At this time I’m trying to understand my logic in planting six okra plants. I know what I was thinking: I can pickle okra and enjoy those vinegary pods all winter. To that end I set four plants in self-watering containers and two plants in the garden. In the past I’ve found that by sometime late in August two okra plants, at that point small trees, could produce a prodigous amount of okra every day. Now I have six plants, and okra doesn’t keep very long. I realize I’ll have to blanch and freeze some of it, probably several times a week. It’s beginning to sound like work. Anyway I love okra. Okra and green beans are two vegetables I can eat nearly every day, so freeze them I will.
Looking around the garden, the Tendergreen snap beans are growing quickly and for a bush bean showing a lot of vining. I’ve never grown them before and thought they would have a typical bush bean habit. I believe that bush beans have had the vining tendency bred out of them, coming from wild plants that were true vines, but the breeders could never get all the vine out of the plant. I’m not sure if I like this or not, but decided to just go with it and put some bamboo stakes in the ground for support. It all comes down to whether or not I like the bean itself. Today some of the vines are already to the top of the supports. I think this bean was introduced in the 1930’s, about the same time as Provider, which has a bushy habit.
Most of the onions I planted are Ruby Ring from Johnny’s. I wanted an onion with the longest possible maturity thinking that the longer it is in the ground the more onion I’ll get and red onions have the most days to harvest. According to the catalog some of their red onions should not be grown here at 39 degrees latitude – too far south - but this one is in its comfort zone.Anyway a packet of the red onion seeds with 250 seeds would not seed 144 cells (two trays) at two seeds per cell. I had ordered Red Tropea onions from Pinetree to seed the remaining cells but they were out, so I bought some Burpee yellow onions at the lumber store and planted the unseeded cells with those. The yellow onions blew over last week in a passing storm meaning they were about done anyway, so I pulled them out to dry. If I had spent another 65 cents I could have had a packet of a thousand seeds from Johnny’s. In hindsight I can say it often pays to do the math.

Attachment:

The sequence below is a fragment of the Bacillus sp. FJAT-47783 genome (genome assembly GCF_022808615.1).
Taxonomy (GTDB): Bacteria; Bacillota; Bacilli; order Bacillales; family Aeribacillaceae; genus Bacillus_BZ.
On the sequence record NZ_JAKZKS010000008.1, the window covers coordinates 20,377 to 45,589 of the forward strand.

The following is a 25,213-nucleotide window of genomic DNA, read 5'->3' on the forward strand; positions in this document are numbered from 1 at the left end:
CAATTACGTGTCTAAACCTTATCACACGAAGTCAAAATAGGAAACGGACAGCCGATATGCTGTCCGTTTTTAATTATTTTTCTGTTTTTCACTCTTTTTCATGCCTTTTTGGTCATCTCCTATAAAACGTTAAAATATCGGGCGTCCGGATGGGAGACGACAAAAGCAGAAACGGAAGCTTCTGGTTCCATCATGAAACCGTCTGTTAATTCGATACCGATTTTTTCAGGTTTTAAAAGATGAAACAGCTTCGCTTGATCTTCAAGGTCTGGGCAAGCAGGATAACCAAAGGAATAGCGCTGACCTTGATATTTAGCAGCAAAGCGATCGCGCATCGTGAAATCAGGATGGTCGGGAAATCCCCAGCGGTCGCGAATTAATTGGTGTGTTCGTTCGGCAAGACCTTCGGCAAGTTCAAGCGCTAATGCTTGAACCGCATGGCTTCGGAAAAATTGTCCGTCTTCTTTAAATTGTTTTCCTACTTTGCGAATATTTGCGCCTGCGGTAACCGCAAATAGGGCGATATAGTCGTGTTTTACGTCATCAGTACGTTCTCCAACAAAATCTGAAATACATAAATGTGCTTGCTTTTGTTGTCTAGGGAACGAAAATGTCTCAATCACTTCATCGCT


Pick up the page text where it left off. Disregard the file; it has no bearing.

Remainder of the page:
It was time to harvest the garlic. I don’t know squat about garlic. This is the first year I’ve grown it. Everybody else in similar climes was pulling up their garlic so I figured I’d better get mine out too. I bought the cloves at the farmers market last year and have no idea what kind it is. Sunday evening I dug them up and put them on the screen with the onions to dry. Today I set up a screen in the trusses of the pole barn and put them on it - garlic in the rafters. It’s definitely warm up there, but dry.
Tomatoes, peppers and eggplant are close. Beans are dribbling in, with a picking of Provider beans every other day, enough to give me some beans until the pole beans produce. The last cauliflower and another Gonzalez cabbage came out of the brassica bed. I consider getting one head of cauliflower reason to celebrate and this year I got two. I’m sure I’ll plant more next year and the weather will not cooperate.
Also more beans, okra and cucumber. This is what I picked on Sunday. The Millionaire okra is a very nice okra. It holds a while before going woody and has excellent flavor. Last year I grew Red Burgundy okra, a beautiful okra but it tended to go woody very quickly after it sized up.
I pulled out two of the celery plants from the earthbox since the plants were getting crowded. I planted two rows of five plants when I think four plants in a row would have been better. The stems are small but they are delicious, and I might use the leaves too.
For the week: okra 12 oz, cucumber 25 oz, beans 20 oz, cabbage 25 oz, cauliflower 12 oz, and celery 6 oz. For the year 49 lbs.